Summary

Last Bus to Woodstock is the novel that began Colin Dexter's phenomenally successful Inspector Morse series.
'Do you think I'm wasting your time, Lewis?'
Lewis was nobody's fool and was a man of some honesty and integrity.
'Yes, sir.'
An engaging smile crept across Morse's mouth. He thought they could get on well together....
The death of Sylvia Kaye figured dramatically in Thursday afternoon's edition of the Oxford Mail.
By Friday evening Inspector Morse had informed the nation that the police were looking for a dangerous man - facing charges of willful murder, sexual assault and rape.
But as the obvious leads fade into twilight and darkness, Morse becomes more and more convinced that passion holds the key....
©2017 Colin Dexter (P)2017 Macmillan Digital Audio
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Customer Reviews

Most Helpful
4 out of 5 stars
By Simon on 06-10-17

No Case for Re-Morse

It almost feels like some kind of confession to reveal that I have never previously read any of the Inspector Morse books and neither have I ever watched a full episode of the TV series. Thanks to the books coming out on Audible (quite a number of them were just released) I have now remedied that. What I found was a thoroughly enjoyable mystery and more than adequate police procedural novel. The beginnings of the chemistry between Morse and Lewis is enjoyable. Morse isn't an easy character, bit of an opera snob and he does sometimes treat Lewis rather poorly.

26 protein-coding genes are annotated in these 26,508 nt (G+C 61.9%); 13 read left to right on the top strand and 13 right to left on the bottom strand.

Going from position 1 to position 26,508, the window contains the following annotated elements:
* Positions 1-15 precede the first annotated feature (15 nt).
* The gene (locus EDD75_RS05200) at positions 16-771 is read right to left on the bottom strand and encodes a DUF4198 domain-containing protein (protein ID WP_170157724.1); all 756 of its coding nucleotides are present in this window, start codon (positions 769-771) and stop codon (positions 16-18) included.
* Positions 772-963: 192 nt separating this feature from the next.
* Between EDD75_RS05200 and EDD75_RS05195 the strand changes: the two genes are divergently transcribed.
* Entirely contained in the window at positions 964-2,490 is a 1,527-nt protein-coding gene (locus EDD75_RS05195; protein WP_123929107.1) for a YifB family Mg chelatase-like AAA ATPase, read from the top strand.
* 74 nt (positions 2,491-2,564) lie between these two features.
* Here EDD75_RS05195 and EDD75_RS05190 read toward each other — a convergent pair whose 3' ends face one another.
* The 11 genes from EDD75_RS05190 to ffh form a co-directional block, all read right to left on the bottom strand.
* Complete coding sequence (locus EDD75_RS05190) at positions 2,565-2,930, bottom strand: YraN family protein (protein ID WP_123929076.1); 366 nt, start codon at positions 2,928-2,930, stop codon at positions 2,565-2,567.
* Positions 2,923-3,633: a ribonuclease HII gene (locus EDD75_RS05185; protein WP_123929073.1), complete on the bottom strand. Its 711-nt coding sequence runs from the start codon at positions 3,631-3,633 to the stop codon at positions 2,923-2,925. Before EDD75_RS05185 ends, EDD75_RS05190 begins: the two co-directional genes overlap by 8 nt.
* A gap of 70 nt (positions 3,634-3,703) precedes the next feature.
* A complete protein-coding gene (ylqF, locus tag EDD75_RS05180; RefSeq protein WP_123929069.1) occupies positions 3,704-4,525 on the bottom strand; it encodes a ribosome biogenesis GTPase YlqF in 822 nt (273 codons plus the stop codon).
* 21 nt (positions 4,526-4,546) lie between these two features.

The book though is of course over four decades old. In some ways it's a little quaint as Morse talks about the wonders that his forensic boys can perform in the days before DNA, ANPR and mobile phone records. There's also a charming naivete about one of the methods that Morse uses to track down a suspect - though I guess it could work with a bit of luck thrown in as the author admits. The narration strikes just the right tone for a book of the period, it's clear, precise and never overly demonstrative.

This was of course the 70s though, a time of very different attitudes and sensibilities. The continuous series of high profile court cases and news stories harking back to that time give very apt testament to how those attitudes could manifest themselves. So there is here the kind of casual sexism that could offend. I took a look at other reviews on Goodreads and other sites and there are a fair few people who felt this spoiled the book for them including one that suggested the books should be re-written to remove that aspect from the characters. I can't subscribe to that, this is a product of its time and taken in context it's authentic. To retrofit it to today's standard would be plain wrong. It's not particularly excessive though I have to confess that even to me a chat up line used by Morse early in the book sounded supremely cringe worthy! Overall it's not hugely bad but it is there and it's clearly enough to spoil it for some which I can understand.

So, you're getting a book written over four decades ago with all that entails. I enjoyed it and I suspect I'll return for more of the books that have just been released. The quality of the writing and the iconic characters are reason enough for me.